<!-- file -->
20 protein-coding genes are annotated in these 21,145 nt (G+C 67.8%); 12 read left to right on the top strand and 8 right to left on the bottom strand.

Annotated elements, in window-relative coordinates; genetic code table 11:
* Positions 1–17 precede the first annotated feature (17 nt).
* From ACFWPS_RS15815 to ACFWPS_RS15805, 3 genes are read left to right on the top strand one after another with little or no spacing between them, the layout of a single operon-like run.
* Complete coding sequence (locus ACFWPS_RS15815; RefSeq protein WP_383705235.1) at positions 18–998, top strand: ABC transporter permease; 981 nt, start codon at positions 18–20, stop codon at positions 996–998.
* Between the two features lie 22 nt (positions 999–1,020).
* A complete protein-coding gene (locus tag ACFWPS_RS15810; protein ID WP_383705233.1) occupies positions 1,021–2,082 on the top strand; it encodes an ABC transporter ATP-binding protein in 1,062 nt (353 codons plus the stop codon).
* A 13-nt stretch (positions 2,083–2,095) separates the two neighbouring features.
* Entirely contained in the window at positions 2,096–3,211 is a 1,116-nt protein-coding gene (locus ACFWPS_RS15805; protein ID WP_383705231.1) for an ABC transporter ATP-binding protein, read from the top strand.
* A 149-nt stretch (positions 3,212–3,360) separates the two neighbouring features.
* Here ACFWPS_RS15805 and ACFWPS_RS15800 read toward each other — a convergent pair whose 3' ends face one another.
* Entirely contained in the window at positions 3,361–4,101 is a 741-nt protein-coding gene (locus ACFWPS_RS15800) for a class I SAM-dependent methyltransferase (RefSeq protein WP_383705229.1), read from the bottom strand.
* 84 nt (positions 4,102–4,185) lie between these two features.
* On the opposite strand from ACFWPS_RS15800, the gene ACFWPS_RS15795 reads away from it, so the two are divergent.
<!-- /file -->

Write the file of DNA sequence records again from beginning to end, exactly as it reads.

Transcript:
20 protein-coding genes are annotated in these 21,145 nt (G+C 67.8%); 12 read left to right on the top strand and 8 right to left on the bottom strand.

Annotated elements, in window-relative coordinates; genetic code table 11:
* Positions 1–17 precede the first annotated feature (17 nt).
* From ACFWPS_RS15815 to ACFWPS_RS15805, 3 genes are read left to right on the top strand one after another with little or no spacing between them, the layout of a single operon-like run.
* Complete coding sequence (locus ACFWPS_RS15815; RefSeq protein WP_383705235.1) at positions 18–998, top strand: ABC transporter permease; 981 nt, start codon at positions 18–20, stop codon at positions 996–998.
* Between the two features lie 22 nt (positions 999–1,020).
* A complete protein-coding gene (locus tag ACFWPS_RS15810; protein ID WP_383705233.1) occupies positions 1,021–2,082 on the top strand; it encodes an ABC transporter ATP-binding protein in 1,062 nt (353 codons plus the stop codon).
* A 13-nt stretch (positions 2,083–2,095) separates the two neighbouring features.
* Entirely contained in the window at positions 2,096–3,211 is a 1,116-nt protein-coding gene (locus ACFWPS_RS15805; protein ID WP_383705231.1) for an ABC transporter ATP-binding protein, read from the top strand.
* A 149-nt stretch (positions 3,212–3,360) separates the two neighbouring features.
* Here ACFWPS_RS15805 and ACFWPS_RS15800 read toward each other — a convergent pair whose 3' ends face one another.
* Entirely contained in the window at positions 3,361–4,101 is a 741-nt protein-coding gene (locus ACFWPS_RS15800) for a class I SAM-dependent methyltransferase (RefSeq protein WP_383705229.1), read from the bottom strand.
* 84 nt (positions 4,102–4,185) lie between these two features.
* On the opposite strand from ACFWPS_RS15800, the gene ACFWPS_RS15795 reads away from it, so the two are divergent.